Train them to love reading from the earliest years!

In educating our children, few things are more important than instilling in them a love of reading, and building reading skills from their earliest years.

Good readers spend time with easy books, “just right” books, and hard books. However, good readers mostly engage with “just right” books. While there is no magic number, experts suggest reading for 15 minutes a night—though more is great—if only as a restorative way to unwind after a long day. When selecting books for your child to read either independently or with you, here are some strategies to help make the process a little easier:

Easy Books: Ask yourselves these questions. If you answer yes, the selected book is probably an EASY book for your child. “Easy books” aid in fluency—reading smoothly and in meaningful phrases—and they are fun to read aloud and silently.

  • Does your child understand the story fully?
  • Is it a favorite book you’ve read together?
  • Can your child read it easily and smoothly?
  • Can your child read every word?

With “easy books” your child will be able to read the words, read smoothly (fluently), have strong comprehension, may have read it before, and can read the book independent of you.

Just Right Books: Ask yourselves these questions. If you answer yes, the selected book is probably a JUST RIGHT book for your child. “Just right” books help children learn the most because they can figure out most of the words using strategies they’ve learned, and they understand what is going on in the text.

  • Can your child discuss what is happening in the story and/or what they’ve learned?
  • Is the book interesting or a book they want to read?
  • Is the child familiar with the content, author, series, genre?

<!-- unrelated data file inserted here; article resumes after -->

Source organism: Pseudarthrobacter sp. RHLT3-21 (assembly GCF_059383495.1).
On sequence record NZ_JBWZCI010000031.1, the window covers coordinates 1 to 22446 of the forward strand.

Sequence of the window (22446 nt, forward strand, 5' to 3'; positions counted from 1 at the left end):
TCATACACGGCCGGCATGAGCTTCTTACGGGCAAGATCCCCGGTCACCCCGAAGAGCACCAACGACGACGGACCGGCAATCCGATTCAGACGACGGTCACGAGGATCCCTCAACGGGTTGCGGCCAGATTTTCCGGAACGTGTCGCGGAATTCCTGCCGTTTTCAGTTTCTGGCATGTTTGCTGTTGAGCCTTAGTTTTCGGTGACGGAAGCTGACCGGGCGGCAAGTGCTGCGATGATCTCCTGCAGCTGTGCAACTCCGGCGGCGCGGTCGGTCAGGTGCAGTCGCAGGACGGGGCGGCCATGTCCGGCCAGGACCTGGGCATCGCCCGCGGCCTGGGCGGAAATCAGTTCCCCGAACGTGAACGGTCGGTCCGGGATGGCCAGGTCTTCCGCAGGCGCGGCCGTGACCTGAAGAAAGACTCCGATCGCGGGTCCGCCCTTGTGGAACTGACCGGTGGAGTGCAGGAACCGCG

• Does the child sometimes need to reread a part of the text to understand it?
  • When they read, are most places smooth and some choppy?
  • Are there only a few words per page that the child doesn’t know?

With “just right” books your child can learn things, will enjoy reading the book, can understand most of what he/she is reading, can read almost all the words, and may have read the book before.

Hard Books: Ask yourself these questions. If you answer yes, the selected book is probably a HARD book for your child. Have the child spend a little time with the text to learn what they can—perhaps someone can read the book to them before allowing them to attempt to read the book on their own later. Hard books can cause frustration for your child so encourage them to try again later…and later can mean several months from now once they’ve continued developing as a reader!

  • Is the child interested in reading the book?
  • Is the book too hard to understand [is most of the meaning lost to the child]?
  • Even when it is reread, is the book hard to understand/follow for the child?
  • Does the child need lots of help to read the book?

With “hard books” many or most of the words will be hard to understand for the child, the child’s comprehension may be low as they have insufficient background knowledge to successfully access the content, and they are likely not familiar with the text and/or its content.

Paired reading is an activity to enjoy together while reading easy books and “just right” books. Paired reading is a research-based strategy to support oral reading fluency—during which time you and your child take turns reading aloud to one another. Reading with expression and maintaining word accuracy while you model an appropriate reading rate is invaluable to developing readers. Of course, rereading a book also promotes word automaticity which ultimately enhances a child’s oral reading fluency—but this is a conversation for another time…

Regardless, reading should be a fun activity that ignites children’s imaginations. Be intentional about helping young children select “just right” books to ensure that they are maximizing the reading time.

Happy Reading, Friends!

Chloe Ball, K-3 Reading Specialist